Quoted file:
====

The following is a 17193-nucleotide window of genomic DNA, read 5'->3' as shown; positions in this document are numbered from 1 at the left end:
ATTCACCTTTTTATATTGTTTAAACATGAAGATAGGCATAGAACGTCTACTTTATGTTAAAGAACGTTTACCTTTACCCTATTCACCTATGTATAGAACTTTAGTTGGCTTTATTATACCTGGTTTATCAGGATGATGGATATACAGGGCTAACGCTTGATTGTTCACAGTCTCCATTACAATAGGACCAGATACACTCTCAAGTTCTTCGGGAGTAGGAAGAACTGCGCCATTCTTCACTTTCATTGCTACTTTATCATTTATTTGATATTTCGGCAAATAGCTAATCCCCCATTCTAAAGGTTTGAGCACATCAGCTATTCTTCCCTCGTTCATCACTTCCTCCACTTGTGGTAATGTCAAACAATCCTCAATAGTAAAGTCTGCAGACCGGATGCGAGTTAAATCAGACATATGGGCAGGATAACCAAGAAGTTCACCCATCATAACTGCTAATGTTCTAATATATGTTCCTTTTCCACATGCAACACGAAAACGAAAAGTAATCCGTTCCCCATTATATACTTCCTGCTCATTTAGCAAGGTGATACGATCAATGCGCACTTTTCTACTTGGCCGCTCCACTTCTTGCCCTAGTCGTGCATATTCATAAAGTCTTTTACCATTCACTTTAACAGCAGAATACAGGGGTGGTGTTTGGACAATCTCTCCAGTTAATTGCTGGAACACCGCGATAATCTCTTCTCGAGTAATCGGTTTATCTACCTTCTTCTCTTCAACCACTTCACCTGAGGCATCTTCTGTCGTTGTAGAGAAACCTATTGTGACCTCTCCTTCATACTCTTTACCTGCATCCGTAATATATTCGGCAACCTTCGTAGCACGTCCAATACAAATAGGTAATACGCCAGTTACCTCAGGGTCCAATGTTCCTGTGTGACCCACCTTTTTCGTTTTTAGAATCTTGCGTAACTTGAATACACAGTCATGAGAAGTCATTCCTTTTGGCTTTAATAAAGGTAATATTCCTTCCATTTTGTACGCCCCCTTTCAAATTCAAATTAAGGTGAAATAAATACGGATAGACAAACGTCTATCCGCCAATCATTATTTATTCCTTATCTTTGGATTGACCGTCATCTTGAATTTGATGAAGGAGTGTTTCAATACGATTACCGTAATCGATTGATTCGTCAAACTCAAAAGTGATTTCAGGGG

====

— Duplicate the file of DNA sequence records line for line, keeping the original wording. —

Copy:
The following is a 17193-nucleotide window of genomic DNA, read 5'->3' as shown; positions in this document are numbered from 1 at the left end:
ATTCACCTTTTTATATTGTTTAAACATGAAGATAGGCATAGAACGTCTACTTTATGTTAAAGAACGTTTACCTTTACCCTATTCACCTATGTATAGAACTTTAGTTGGCTTTATTATACCTGGTTTATCAGGATGATGGATATACAGGGCTAACGCTTGATTGTTCACAGTCTCCATTACAATAGGACCAGATACACTCTCAAGTTCTTCGGGAGTAGGAAGAACTGCGCCATTCTTCACTTTCATTGCTACTTTATCATTTATTTGATATTTCGGCAAATAGCTAATCCCCCATTCTAAAGGTTTGAGCACATCAGCTATTCTTCCCTCGTTCATCACTTCCTCCACTTGTGGTAATGTCAAACAATCCTCAATAGTAAAGTCTGCAGACCGGATGCGAGTTAAATCAGACATATGGGCAGGATAACCAAGAAGTTCACCCATCATAACTGCTAATGTTCTAATATATGTTCCTTTTCCACATGCAACACGAAAACGAAAAGTAATCCGTTCCCCATTATATACTTCCTGCTCATTTAGCAAGGTGATACGATCAATGCGCACTTTTCTACTTGGCCGCTCCACTTCTTGCCCTAGTCGTGCATATTCATAAAGTCTTTTACCATTCACTTTAACAGCAGAATACAGGGGTGGTGTTTGGACAATCTCTCCAGTTAATTGCTGGAACACCGCGATAATCTCTTCTCGAGTAATCGGTTTATCTACCTTCTTCTCTTCAACCACTTCACCTGAGGCATCTTCTGTCGTTGTAGAGAAACCTATTGTGACCTCTCCTTCATACTCTTTACCTGCATCCGTAATATATTCGGCAACCTTCGTAGCACGTCCAATACAAATAGGTAATACGCCAGTTACCTCAGGGTCCAATGTTCCTGTGTGACCCACCTTTTTCGTTTTTAGAATCTTGCGTAACTTGAATACACAGTCATGAGAAGTCATTCCTTTTGGCTTTAATAAAGGTAATATTCCTTCCATTTTGTACGCCCCCTTTCAAATTCAAATTAAGGTGAAATAAATACGGATAGACAAACGTCTATCCGCCAATCATTATTTATTCCTTATCTTTGGATTGACCGTCATCTTGAATTTGATGAAGGAGTGTTTCAATACGATTACCGTAATCGATTGATTCGTCAAACTCAAAAGTGATTTCAGGGG